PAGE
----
Principle 6

A charitable organization’s board should ensure that the organization has adequate plans to protect its assets — its property, documents and data, financial and human resources, programmatic content and material, and its integrity and reputation — against damage or loss. The board should review regularly the organization’s need for general liability and directors’ and officers’ liability insurance, as well as take other actions necessary to mitigate risks.

The board members of a charitable organization are responsible for understanding the major risks to which the organization is exposed, reviewing those risks on a periodic basis, and ensuring that systems have been established to manage them. Establishing and implementing sound policies and procedures for the organization’s governance, financial operations, employee and volunteer management, fundraising activities, and program administration is a key part of avoiding many of the legal and operational risks that face charitable organizations. The board is responsible for approving those policies and reviewing them periodically to ensure they are up-to-date and properly enforced.

The board’s responsibilities include establishing the level of risk tolerance for the organization concerning its finances, its operations, and its reputation. Board members then work closely with staff to outline the areas where managing risk is solely a staff responsibility, such as the hiring and supervision of staff, and those where both groups share responsibility for determining whether it is appropriate or necessary for the organization to assume certain risks, such as deciding to launch a new program effort. Given the high level of risk exposure associated with fraud and mismanagement of financial resources and inappropriate fundraising activities, boards should pay particular attention to the recommendations listed under STRONG FINANCIAL OVERSIGHT and RESPONSIBLE FUNDRAISING.

Many charitable organizations maintain extensive records regarding donors, employees, volunteers, clients, and consumers of goods and services, including data used to document the impact of their services on individuals and groups. Loss or outside manipulation of such data could expose those individuals and the organization to significant risk. Organizations that gather personal information from donors, individuals who receive or purchase their goods and services, or other visitors to their websites should have a privacy policy that informs those individuals what information is being collected about them, how that data will be used and kept secure as well as how to inform the organization if the individual does not wish personal information to be shared. Organizations that gather personally identifiable information about individuals, including photographs, fingerprints, or other biometric data, should ensure that they have the appropriate permissions and protections in place. Individuals’ rights to access and control their personal information is protected under federal and state laws. There are also laws that specify rules and conditions for gathering and using information from and about children and other protected populations.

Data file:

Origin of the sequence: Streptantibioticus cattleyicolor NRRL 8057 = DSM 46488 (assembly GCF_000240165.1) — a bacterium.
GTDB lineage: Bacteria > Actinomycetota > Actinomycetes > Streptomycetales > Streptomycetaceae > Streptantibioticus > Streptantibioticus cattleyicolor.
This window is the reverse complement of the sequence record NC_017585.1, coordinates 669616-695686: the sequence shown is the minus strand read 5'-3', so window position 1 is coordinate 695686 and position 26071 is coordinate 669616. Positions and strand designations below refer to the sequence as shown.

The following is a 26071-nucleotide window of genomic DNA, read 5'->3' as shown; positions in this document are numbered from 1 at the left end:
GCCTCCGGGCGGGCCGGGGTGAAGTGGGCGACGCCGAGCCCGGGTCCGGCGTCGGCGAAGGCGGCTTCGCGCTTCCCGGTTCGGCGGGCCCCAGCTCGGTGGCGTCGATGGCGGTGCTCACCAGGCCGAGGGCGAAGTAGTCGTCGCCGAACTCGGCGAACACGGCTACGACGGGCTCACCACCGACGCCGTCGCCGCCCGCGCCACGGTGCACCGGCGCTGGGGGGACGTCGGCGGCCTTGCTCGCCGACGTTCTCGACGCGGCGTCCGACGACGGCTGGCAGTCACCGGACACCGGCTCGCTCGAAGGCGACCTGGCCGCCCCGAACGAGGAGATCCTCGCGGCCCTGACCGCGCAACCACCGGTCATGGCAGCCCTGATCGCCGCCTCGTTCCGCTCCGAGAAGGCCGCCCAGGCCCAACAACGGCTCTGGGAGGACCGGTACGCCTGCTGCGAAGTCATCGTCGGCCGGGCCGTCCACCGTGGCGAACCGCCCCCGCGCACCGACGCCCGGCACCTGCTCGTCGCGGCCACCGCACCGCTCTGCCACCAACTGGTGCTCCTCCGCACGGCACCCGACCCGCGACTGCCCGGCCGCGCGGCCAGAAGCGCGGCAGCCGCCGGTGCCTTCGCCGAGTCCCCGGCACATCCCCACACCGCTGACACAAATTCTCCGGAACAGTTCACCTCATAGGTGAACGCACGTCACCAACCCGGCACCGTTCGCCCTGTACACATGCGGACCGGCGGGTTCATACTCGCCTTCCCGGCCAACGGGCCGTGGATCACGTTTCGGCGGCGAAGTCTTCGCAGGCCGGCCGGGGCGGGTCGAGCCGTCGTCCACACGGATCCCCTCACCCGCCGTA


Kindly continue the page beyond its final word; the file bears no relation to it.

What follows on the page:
The level of risk to which the organization is exposed and the extent of the review and risk management process it may employ will vary considerably based on the size, programmatic focus, geographic location, and complexity of its operations. While larger organizations may require more extensive risk management programs, all organizations should have emergency preparedness and disaster response plans in case of natural or man-made disasters or other crises that may affect their facilities, programs and operations. Every organization should have procedures for backing up, preserving, and protecting electronic and print documents and information vital to its governance, financial, and programmatic operations, including personal data it may collect about employees, volunteers, donors, consumers, and other individuals.

Organizations that employ staff should have written personnel policies that conform to federal and state laws and that reflect the values of the organization. They should develop appropriate procedures to protect the health and safety of employees and volunteers while they are at work or participating in an event sponsored or conducted by the organization. Organizations providing services to vulnerable individuals should ensure that appropriate screening, training, and supervision procedures are in place to minimize safety risks to their consumers and clients, as well as to paid and volunteer staff.

Board members may be personally liable for fines and other penalties as a result of certain legal violations, such as failure to pay required payroll and other taxes or approval of excess benefit or self-dealing transactions. Federal and some state volunteer liability laws provide some protection for board members who are not compensated, other than receiving reimbursement of expenses, and who act in good faith. Nonetheless, while it is rare for a charitable organization and its board to be the target of a lawsuit, each organization should nonetheless take steps to protect its assets in such an event. The board should consider including indemnification provisions in the organization’s governing documents, based on a review of the laws of the states in which it is based or operates. The board should also assess periodically the organization’s need for insurance coverage based on its program activities and financial capacity. Insurance is only one risk management strategy, however. Other strategies should also be considered to protect an organization’s assets, such as establishing reserve funds to absorb minor losses, borrowing from lenders, and negotiating with third parties to assume certain losses.